When Death Helps You to Appreciate Life

Earlier this year, my Grandma passed away. I was not aware she was dying. My cousin told me and I rushed over to my Auntie’s house to see her one last time. I held her hand, I told her I loved her, I told her how sorry I was, I cried as I felt utter and complete regret at how I’d lived the past 18 years. I had just 1 hour with her then she died the next day.

As a child, my grandparents lived with us. My Grandpa, who I called ‘Ong’, the equivalent in Vietnamese, suffered from Alzheimer’s Disease. Most of what I knew about Ong was told to me, in deep and meaningful conversations, in my Grandma’s room.

Other times, she would cook up noodles, with bits of ham and lettuce, and we’d sit and have a conversation about whatever was on my mind.

My Grandma taught me about the effect of stress on menstrual periods. She listened to me when I felt alone. She was one of the few people I came very close to telling about the child abuse.

She is probably the reason why I grew up still believing in people.

When I felt alone, harbouring this horrific secret inside of me, for so many years, she listened to me, believed in me, and kept my faith that the world can still be a beautiful place.

So, when I was told she was dying, I felt like a part of me had died. I had chosen to listen to lies, I had to chosen to exclude her from my life when I shouldn’t have. And now I felt complete and utter emptiness because she was gone. And I would never be able to turn back time to rectify my mistake.

Tonight, the weather was incredibly chilly, it’s the coldest it’s been all year in Perth. I went into my wardrobe to search for a long sleeved shirt and spotted my most valuable one. The long white sleeved shirt she gave me when I was about 11 years old.

I was sitting with her in her room, she was preparing her chewable tobacco, she was a big fan of those. And I spotted this white shirt and commented, “I love this shirt. It’s so pretty.”

She immediately handed it to me and said, “You take it.”

I hesitated but she continued to tell me to take it.

I took it. And I wore it… to the viewing of her body after she passed. It is the only time I have ever worn it.

I sobbed endlessly at her funeral. I cried not just as the 29 years old I was but as the 11 year old who cherished the fact that one adult believed in me.

I feel so angry. Utterly angry that her sickness was intentionally kept from me. I am furious that lies were told that I was on holiday. I hadn’t been on a holiday in 25 years!

I am also heartbroken. Heartbroken that I grew up with my Grandmother and she is now gone….

But, as angry, as furious, as heartbroken as I am… I am still grateful.

I am grateful that my cousin rushed to tell me. That two of my cousins, as well as my Auntie, did not take no for an answer. That my Auntie told my cousin to call me. That they know who I really am – that I would never be holidaying as my Grandma lay dying in bed.

I am grateful that the hours I spent with her at my Auntie’s place as a child, flicking through her Vietnamese books, asking her how she was, that by choosing to spend time with her instead of with my cousins, that she appreciated every moment that we had together.

My Grandma and I when I was 11 years old. 

Her appreciation was evident when I held her hand one last time as she lay dying and she opened her eyes just for me.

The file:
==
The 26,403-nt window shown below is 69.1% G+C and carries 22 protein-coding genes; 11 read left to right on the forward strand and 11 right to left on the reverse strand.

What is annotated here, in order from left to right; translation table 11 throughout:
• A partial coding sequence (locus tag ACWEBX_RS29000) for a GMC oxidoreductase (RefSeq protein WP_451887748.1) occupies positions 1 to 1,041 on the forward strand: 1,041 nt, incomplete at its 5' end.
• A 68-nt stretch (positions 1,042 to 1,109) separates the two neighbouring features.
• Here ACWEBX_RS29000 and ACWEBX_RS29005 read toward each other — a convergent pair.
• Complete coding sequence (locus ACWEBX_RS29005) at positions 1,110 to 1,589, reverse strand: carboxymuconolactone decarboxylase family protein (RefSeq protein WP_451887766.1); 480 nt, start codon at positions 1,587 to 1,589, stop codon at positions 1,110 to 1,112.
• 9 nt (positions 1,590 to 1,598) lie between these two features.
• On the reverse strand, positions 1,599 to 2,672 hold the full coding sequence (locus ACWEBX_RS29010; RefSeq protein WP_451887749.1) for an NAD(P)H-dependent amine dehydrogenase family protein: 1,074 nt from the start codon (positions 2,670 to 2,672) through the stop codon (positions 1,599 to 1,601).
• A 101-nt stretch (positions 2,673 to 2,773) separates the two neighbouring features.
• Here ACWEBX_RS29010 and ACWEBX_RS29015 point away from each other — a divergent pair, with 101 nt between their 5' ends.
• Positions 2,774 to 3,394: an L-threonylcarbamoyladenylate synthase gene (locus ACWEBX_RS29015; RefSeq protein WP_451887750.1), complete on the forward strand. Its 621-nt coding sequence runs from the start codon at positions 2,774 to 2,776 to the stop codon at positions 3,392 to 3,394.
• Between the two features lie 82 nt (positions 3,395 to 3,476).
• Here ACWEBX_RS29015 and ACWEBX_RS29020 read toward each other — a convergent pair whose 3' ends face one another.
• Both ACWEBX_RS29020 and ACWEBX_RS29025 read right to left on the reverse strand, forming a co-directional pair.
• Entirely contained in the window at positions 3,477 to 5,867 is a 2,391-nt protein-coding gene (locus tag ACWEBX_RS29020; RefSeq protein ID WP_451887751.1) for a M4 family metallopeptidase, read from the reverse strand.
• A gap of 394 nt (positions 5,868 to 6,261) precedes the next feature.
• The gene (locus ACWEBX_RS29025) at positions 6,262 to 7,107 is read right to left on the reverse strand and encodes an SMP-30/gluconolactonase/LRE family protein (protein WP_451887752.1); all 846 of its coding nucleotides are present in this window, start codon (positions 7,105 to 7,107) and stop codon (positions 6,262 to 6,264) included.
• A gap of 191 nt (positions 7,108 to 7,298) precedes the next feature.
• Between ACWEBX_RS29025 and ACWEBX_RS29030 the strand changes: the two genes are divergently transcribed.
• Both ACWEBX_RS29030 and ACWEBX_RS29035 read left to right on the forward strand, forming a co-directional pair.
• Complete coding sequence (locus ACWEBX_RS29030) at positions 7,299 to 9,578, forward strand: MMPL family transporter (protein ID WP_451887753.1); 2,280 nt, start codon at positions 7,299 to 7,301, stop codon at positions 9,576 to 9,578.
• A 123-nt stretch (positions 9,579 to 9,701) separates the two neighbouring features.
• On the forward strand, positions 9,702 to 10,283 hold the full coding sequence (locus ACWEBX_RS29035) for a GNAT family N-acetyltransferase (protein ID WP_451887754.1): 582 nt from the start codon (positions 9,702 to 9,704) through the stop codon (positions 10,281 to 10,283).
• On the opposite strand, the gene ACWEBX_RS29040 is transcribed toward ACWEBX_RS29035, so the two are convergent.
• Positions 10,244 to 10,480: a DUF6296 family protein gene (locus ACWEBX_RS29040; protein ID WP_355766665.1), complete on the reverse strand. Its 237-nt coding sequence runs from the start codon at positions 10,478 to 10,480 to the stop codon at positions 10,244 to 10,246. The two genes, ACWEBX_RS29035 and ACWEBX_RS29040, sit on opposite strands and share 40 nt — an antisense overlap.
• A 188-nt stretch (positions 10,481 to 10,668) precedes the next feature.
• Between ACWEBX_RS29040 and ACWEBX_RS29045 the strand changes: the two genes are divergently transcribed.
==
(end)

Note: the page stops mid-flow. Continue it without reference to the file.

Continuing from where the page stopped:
I’ve held this secret inside me for 20 years, it has ripped apart my relationships with many people, it has led to me being labelled as ‘crazy’ and a ‘liar’… it has destroyed so many elements of my self-confidence and my self-worth. It has led to multiple suicide attempts, calls to Lifeline, calls to the Sexual Assault helpline, hours and hours with a counsellor.

But when I remember how much my Grandma loved me and how much I loved her, I remember that she believed in me, a long long time ago.

And when I doubt myself at work, when I doubt whether I’m worth loving, when I doubt my capabilities – I remember that so much of her still lives in me.

She was a beautiful, kind spirit who listened, who understood, who took the time to make a person feel loved. And I believe I am who I am today because of her.

I will always feel regret that I let life get too busy with married and family life, that I listened to lies instead of letting her explain, and that I didn’t make more time for her.

But her passing has taught me that you can’t wait for death to help you appreciate life. Cherish the people who love and understand you. Travel, explore the world, move overseas if it’s what you truly want. Work towards the career or job that you really want. Don’t let people bring you down. Take risks and don’t be scared to fail.

It’s okay to feel regret but please let that regret teach you something valuable. Learn from your mistakes and get back up.

Embrace everything that life has to offer 🙂

This blog was for you, Ba <3

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Thuy Yau is a freelance writer and Youth Work graduate living in Perth, Australia. She loves to share personal stories about overcoming adversity, as she believes that human beings are more capable than they realise. She writes to make a positive difference in the world and to inspire others to learn from themselves and their own experiences. Her writing has been discussed on radio, won writing contests, appeared on The Huffington Post UK and major Australian sites such as news.com.au, SMH, Kidspot and Essential Kids. She volunteers her time as Newspaper Project Manager for Millennium Kids, a youth empowerment organisation.

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